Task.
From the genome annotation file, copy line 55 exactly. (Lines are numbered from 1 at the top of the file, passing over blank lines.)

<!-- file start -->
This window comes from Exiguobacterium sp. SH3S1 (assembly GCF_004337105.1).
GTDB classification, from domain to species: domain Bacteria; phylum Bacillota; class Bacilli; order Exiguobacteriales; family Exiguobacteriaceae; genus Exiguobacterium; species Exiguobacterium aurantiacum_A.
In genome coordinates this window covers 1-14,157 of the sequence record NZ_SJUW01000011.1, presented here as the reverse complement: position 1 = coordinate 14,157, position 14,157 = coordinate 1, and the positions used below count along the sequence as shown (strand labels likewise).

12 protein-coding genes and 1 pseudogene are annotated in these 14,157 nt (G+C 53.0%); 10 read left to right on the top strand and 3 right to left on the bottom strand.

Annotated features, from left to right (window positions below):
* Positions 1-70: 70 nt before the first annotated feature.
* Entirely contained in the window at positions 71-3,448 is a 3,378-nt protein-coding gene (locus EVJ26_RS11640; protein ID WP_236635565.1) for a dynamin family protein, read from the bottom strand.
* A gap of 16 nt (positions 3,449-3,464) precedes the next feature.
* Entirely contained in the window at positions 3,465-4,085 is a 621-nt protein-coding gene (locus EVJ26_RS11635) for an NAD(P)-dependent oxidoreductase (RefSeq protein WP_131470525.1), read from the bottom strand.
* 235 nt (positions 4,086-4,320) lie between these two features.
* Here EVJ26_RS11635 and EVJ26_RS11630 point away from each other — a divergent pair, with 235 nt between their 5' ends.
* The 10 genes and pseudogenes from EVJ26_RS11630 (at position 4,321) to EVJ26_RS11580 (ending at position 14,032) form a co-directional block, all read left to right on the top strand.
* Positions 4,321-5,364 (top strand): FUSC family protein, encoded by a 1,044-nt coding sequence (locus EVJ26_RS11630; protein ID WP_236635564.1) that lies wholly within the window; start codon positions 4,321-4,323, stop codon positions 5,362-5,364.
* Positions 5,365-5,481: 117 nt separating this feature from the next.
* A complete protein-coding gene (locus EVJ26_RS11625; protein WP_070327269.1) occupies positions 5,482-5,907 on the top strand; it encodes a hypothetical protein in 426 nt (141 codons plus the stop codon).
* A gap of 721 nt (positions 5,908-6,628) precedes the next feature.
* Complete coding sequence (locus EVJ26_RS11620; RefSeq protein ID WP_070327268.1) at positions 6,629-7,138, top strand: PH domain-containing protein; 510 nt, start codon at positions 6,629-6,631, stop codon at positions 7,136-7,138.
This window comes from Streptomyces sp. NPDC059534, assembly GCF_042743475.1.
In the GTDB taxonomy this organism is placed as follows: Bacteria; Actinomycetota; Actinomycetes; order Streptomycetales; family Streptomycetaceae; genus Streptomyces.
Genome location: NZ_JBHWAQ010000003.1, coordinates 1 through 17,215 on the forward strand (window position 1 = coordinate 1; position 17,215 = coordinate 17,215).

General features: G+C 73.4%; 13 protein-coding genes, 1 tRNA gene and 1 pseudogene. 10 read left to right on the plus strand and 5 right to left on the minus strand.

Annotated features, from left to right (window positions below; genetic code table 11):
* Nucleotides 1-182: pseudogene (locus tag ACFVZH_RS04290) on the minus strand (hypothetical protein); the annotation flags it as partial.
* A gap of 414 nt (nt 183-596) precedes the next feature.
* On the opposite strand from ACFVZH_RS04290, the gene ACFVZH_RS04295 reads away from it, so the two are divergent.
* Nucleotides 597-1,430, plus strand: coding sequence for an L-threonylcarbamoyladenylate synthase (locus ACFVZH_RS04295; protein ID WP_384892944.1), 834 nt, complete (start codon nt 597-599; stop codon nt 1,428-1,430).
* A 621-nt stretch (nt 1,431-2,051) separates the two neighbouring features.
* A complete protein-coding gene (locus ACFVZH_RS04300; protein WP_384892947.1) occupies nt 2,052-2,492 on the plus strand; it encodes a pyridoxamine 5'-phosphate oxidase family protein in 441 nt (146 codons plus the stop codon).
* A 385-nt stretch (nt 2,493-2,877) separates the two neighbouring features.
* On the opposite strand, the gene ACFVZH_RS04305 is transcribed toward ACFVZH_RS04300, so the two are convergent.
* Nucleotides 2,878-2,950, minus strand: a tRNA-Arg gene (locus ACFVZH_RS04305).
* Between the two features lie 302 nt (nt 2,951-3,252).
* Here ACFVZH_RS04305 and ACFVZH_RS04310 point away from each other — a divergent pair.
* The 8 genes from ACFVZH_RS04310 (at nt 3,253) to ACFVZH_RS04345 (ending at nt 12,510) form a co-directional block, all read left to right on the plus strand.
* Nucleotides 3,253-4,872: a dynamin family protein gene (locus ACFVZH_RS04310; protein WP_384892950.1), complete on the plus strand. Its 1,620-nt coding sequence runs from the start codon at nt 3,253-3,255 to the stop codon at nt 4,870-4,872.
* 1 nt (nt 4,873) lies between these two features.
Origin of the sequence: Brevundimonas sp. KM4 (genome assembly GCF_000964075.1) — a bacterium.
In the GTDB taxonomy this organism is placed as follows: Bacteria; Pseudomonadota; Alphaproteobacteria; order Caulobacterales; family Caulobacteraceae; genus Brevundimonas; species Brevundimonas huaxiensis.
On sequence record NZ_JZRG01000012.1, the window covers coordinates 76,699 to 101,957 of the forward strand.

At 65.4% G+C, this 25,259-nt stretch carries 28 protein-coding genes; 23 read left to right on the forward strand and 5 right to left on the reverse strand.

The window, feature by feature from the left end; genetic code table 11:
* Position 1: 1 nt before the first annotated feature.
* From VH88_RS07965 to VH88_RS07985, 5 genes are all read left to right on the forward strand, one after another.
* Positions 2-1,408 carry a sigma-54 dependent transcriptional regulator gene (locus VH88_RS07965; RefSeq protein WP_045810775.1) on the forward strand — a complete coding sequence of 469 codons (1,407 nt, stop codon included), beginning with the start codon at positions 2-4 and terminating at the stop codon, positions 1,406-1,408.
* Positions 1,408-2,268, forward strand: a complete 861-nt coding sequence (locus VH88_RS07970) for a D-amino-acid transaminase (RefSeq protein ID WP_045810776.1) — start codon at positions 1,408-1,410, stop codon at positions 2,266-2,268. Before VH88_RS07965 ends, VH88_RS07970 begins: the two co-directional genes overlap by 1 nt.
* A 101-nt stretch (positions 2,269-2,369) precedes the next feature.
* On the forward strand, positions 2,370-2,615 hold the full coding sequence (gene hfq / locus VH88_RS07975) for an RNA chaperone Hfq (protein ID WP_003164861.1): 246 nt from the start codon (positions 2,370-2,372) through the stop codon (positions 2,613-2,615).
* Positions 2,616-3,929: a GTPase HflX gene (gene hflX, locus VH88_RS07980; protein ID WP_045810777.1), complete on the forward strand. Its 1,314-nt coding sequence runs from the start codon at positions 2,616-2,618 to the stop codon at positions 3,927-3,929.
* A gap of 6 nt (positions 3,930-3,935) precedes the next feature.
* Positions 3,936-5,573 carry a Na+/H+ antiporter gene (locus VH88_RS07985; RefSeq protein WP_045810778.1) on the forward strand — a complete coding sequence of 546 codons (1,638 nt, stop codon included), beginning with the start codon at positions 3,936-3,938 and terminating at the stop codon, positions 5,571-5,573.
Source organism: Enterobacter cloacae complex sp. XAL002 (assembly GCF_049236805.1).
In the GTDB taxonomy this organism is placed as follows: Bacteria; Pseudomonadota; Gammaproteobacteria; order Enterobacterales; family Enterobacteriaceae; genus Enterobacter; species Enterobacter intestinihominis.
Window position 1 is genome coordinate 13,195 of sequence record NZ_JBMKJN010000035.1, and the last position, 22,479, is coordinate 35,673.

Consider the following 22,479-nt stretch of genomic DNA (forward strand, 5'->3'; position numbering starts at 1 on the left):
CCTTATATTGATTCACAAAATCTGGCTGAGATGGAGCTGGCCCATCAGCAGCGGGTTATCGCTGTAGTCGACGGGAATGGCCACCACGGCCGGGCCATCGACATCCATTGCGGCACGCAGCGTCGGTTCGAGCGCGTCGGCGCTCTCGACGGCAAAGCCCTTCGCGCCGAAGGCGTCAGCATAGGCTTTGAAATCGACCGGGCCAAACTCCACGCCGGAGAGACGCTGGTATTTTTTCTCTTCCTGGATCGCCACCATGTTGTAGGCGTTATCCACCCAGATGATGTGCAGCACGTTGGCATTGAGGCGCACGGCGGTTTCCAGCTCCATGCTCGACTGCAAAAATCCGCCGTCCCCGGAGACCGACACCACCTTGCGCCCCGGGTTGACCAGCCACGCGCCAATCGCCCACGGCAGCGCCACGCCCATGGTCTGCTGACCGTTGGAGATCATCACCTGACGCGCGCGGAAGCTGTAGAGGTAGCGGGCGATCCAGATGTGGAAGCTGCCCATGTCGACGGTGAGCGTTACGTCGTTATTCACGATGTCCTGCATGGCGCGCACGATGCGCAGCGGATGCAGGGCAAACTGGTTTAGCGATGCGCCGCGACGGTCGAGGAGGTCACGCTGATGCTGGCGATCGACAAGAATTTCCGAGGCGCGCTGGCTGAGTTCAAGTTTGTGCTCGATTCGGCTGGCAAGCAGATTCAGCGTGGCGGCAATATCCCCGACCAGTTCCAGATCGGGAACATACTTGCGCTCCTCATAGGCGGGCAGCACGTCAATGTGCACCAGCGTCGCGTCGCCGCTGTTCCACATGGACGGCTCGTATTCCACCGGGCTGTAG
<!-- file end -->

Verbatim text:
CCTTATATTGATTCACAAAATCTGGCTGAGATGGAGCTGGCCCATCAGCAGCGGGTTATCGCTGTAGTCGACGGGAATGGCCACCACGGCCGGGCCATCGACATCCATTGCGGCACGCAGCGTCGGTTCGAGCGCGTCGGCGCTCTCGACGGCAAAGCCCTTCGCGCCGAAGGCGTCAGCATAGGCTTTGAAATCGACCGGGCCAAACTCCACGCCGGAGAGACGCTGGTATTTTTTCTCTTCCTGGATCGCCACCATGTTGTAGGCGTTATCCACCCAGATGATGTGCAGCACGTTGGCATTGAGGCGCACGGCGGTTTCCAGCTCCATGCTCGACTGCAAAAATCCGCCGTCCCCGGAGACCGACACCACCTTGCGCCCCGGGTTGACCAGCCACGCGCCAATCGCCCACGGCAGCGCCACGCCCATGGTCTGCTGACCGTTGGAGATCATCACCTGACGCGCGCGGAAGCTGTAGAGGTAGCGGGCGATCCAGATGTGGAAGCTGCCCATGTCGACGGTGAGCGTTACGTCGTTATTCACGATGTCCTGCATGGCGCGCACGATGCGCAGCGGATGCAGGGCAAACTGGTTTAGCGATGCGCCGCGACGGTCGAGGAGGTCACGCTGATGCTGGCGATCGACAAGAATTTCCGAGGCGCGCTGGCTGAGTTCAAGTTTGTGCTCGATTCGGCTGGCAAGCAGATTCAGCGTGGCGGCAATATCCCCGACCAGTTCCAGATCGGGAACATACTTGCGCTCCTCATAGGCGGGCAGCACGTCAATGTGCACCAGCGTCGCGTCGCCGCTGTTCCACATGGACGGCTCGTATTCCACCGGGCTGTAG